Kickboxing combines the punching of boxing and the kicking of many martial arts into a sport that a vast cross section of people enjoy. Whether you're a professional mixed martial artist vying for a title or a someone who's looking to stay in shape with cardio kickboxing classes at the gym, the sport provides a fun challenge. As with sports such as karate, kickboxing uses a series of colored belts to grade fighters.
If you take part in a cardio kickboxing class at your gym, you likely won't receive a belt or uniform because the class is all about fitness and self-defense, rather than learning the discipline from the ground up. If you visit a martial arts training center with the intention to enroll in kickboxing, you'll receive a white belt. Like karate and judo, a white belt is the first belt in kickboxing and shows those in the class that you're a beginner.
Just like karate and judo, a kickboxer can earn different belts as she passes grading tests over time. But unlike these martial arts and their standard series of belts, kickboxing belts can differ by country and school. In most cases, however, the order typically goes: yellow, orange, green, blue, purple and brown for intermediates.
The next grade after a brown belt is a black belt, which is a level many kickboxers aspire to reach. A kickboxer who wears a black belt is an advanced fighter who has completed several tests over a period of many years. Once a kickboxer receives a black belt, her chances to be graded aren't necessarily over. Many schools offer additional grades above the standard black belt, including first, second and third "dans," which is the term the sport uses to signify rank. These ranks are represented with stripes on the black belt.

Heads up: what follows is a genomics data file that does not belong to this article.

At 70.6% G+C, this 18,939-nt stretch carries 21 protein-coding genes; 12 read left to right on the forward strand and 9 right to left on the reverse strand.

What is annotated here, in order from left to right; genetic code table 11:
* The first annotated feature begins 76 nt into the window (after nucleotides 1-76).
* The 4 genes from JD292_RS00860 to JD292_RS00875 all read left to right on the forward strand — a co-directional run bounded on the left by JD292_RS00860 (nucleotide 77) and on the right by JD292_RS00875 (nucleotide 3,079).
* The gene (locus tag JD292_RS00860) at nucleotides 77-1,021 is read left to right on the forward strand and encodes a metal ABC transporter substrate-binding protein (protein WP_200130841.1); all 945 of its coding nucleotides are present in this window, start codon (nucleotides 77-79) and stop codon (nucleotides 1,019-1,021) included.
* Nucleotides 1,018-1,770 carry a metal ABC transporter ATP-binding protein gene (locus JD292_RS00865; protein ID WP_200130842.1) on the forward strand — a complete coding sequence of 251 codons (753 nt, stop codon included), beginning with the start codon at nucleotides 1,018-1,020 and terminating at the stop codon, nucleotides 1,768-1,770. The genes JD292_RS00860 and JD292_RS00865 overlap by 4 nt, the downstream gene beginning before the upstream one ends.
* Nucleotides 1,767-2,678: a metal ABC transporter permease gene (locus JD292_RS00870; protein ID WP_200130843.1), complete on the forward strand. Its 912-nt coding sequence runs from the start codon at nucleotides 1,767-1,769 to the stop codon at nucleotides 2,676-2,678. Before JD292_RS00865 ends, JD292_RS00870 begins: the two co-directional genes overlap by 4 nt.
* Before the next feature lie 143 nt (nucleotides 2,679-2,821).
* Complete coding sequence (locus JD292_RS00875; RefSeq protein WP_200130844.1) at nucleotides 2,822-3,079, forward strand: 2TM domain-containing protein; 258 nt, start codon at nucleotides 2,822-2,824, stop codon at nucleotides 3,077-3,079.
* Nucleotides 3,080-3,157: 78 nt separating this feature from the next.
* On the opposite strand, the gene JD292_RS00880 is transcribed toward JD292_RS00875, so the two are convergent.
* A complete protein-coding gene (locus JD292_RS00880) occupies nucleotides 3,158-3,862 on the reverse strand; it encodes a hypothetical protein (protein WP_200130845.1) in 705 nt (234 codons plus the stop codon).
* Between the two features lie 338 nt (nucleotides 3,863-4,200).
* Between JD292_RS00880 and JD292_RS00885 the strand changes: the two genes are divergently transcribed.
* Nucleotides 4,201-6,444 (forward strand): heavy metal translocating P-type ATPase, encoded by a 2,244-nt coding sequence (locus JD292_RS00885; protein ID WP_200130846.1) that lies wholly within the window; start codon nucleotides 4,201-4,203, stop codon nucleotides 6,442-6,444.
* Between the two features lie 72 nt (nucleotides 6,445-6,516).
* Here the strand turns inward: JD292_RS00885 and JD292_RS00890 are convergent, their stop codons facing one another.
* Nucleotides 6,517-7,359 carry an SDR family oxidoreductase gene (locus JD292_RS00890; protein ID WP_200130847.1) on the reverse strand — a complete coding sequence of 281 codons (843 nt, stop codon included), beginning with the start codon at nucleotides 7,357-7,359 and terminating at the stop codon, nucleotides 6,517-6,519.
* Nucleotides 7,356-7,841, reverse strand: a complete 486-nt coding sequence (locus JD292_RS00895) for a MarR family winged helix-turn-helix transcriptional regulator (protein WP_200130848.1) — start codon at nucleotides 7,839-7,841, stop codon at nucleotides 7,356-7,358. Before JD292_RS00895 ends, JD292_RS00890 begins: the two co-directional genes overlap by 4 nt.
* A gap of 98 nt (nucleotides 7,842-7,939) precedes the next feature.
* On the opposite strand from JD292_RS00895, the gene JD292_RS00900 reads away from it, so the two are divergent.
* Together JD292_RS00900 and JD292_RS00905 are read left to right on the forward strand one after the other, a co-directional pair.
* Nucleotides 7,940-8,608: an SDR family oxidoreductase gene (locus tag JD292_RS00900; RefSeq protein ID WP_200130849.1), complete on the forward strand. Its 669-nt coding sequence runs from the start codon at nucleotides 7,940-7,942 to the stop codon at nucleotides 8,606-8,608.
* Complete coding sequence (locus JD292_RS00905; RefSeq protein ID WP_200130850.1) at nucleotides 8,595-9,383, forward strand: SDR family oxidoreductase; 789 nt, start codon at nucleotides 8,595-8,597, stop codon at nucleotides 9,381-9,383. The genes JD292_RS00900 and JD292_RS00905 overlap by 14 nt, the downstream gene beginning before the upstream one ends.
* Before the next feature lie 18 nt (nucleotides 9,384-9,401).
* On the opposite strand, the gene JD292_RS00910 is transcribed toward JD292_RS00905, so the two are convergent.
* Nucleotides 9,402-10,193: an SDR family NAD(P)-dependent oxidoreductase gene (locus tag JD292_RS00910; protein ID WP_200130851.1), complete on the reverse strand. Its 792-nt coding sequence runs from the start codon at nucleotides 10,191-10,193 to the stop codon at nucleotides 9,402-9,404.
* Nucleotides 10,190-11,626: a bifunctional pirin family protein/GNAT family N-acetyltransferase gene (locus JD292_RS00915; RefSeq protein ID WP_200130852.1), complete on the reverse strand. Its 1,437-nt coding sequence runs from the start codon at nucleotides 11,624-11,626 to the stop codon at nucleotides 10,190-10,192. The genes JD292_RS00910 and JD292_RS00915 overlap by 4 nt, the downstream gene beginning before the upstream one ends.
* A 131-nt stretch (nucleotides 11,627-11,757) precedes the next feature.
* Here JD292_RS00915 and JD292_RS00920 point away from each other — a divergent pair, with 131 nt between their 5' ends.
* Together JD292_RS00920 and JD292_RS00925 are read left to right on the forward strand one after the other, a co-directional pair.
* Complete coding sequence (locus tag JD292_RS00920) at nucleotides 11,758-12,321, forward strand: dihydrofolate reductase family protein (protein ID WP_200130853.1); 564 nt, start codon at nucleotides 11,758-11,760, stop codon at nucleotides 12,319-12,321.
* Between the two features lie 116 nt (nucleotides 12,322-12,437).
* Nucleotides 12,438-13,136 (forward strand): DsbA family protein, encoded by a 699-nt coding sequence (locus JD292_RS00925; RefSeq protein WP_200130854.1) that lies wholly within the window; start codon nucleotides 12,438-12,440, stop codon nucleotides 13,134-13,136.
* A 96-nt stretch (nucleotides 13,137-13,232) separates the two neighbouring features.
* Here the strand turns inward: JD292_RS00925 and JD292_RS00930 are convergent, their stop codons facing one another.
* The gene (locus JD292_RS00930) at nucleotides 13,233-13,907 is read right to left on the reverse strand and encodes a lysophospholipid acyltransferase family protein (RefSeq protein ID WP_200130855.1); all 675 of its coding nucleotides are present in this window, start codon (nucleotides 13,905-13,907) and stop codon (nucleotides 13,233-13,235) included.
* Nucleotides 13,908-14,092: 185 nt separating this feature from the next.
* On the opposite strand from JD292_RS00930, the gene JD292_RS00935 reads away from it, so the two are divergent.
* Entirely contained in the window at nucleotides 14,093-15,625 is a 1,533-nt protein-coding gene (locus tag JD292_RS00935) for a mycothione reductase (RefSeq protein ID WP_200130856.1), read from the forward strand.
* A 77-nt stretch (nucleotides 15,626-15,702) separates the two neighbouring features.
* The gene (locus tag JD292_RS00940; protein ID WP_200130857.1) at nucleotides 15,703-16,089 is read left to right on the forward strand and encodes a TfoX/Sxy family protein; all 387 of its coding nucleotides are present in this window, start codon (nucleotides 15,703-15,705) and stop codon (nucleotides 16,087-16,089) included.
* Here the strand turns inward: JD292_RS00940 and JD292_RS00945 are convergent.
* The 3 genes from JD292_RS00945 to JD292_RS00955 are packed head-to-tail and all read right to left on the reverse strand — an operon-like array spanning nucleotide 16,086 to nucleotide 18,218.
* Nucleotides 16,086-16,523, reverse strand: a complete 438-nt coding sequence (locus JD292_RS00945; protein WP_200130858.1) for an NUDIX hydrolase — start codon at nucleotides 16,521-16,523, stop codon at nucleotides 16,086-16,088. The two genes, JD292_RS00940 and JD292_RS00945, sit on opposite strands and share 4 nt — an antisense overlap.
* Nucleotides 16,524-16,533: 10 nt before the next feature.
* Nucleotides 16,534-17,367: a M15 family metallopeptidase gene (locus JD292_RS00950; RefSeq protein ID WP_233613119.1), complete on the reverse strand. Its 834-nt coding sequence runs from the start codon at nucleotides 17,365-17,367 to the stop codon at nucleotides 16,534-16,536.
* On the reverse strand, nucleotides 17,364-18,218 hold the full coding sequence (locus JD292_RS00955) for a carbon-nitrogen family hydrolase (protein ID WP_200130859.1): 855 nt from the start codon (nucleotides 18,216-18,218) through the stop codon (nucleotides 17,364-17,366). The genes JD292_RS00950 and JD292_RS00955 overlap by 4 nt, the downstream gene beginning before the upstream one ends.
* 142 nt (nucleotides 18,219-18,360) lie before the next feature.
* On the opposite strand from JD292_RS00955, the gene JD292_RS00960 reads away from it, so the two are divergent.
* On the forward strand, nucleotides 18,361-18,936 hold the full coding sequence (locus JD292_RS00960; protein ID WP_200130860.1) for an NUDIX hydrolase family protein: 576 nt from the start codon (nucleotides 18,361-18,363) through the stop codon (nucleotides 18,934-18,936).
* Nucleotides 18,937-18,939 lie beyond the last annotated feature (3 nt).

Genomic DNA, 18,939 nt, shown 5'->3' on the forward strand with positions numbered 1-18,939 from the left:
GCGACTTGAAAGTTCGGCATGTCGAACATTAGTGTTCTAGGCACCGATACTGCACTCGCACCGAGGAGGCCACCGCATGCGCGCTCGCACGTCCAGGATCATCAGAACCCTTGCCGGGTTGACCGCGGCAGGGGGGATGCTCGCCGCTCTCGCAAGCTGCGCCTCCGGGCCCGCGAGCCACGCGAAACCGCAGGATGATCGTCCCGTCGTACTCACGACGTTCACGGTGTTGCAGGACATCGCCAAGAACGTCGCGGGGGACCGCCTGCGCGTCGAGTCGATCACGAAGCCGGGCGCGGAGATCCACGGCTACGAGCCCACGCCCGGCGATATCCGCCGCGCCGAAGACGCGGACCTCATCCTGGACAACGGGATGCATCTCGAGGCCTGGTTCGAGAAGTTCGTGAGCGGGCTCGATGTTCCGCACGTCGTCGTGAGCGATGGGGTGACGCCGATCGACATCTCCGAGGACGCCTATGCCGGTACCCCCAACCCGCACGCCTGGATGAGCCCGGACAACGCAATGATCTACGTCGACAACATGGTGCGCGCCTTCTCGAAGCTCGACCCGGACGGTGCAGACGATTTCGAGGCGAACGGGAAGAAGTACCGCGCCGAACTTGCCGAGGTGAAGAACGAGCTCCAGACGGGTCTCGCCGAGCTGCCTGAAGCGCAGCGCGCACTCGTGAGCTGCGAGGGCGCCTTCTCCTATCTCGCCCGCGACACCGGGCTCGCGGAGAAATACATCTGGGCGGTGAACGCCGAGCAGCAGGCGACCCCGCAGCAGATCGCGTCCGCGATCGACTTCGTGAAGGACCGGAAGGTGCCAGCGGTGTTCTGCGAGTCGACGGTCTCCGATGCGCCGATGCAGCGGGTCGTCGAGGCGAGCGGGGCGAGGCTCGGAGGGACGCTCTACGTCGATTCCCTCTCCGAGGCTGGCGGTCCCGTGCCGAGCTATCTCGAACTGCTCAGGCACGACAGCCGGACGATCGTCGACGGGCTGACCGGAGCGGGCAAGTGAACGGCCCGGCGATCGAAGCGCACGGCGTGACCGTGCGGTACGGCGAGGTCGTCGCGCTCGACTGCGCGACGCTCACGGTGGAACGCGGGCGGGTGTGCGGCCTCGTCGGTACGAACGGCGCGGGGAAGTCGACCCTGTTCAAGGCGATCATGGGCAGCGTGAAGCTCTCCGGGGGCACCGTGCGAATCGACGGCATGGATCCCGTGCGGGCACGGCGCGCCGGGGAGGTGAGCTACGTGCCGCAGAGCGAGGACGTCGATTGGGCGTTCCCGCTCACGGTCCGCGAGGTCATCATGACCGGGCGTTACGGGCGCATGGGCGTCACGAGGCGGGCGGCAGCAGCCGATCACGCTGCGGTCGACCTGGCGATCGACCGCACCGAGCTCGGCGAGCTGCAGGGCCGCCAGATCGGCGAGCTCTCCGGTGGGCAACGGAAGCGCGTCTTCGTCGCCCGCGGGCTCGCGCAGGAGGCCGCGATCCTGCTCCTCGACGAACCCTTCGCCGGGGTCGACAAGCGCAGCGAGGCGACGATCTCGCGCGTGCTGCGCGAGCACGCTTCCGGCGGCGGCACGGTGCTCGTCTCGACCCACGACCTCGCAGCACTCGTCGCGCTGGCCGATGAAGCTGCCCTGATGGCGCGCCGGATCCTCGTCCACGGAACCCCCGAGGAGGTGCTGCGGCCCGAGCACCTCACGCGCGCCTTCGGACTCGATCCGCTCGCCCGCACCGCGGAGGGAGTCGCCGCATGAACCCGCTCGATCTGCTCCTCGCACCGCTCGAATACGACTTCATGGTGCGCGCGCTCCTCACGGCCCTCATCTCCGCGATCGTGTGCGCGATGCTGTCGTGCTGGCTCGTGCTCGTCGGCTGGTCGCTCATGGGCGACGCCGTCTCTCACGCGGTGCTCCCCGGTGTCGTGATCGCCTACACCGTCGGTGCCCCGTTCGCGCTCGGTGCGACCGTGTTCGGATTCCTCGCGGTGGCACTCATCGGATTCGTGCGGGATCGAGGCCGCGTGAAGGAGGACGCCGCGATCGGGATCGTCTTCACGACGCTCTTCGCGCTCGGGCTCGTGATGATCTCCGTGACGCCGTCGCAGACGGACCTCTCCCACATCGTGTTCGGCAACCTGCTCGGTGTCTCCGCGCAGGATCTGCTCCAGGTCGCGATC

Unlike many martial arts, the grading system of belts in kickboxing is not set in stone. Some schools don't use them at all, while other schools offer their own version of the belt progression. Muay Thai, a martial art that is similar to kickboxing in many ways, uses colored armbands called "prajiets." As with other sports, a Muay Thai competitor works her way up to wearing a black prajiet.
Toronto-based journalist William McCoy has been writing since 1997, specializing in topics such as sports, nutrition and health. He serves as the Studio's sports and recreation section expert. McCoy is a journalism graduate of Ryerson University.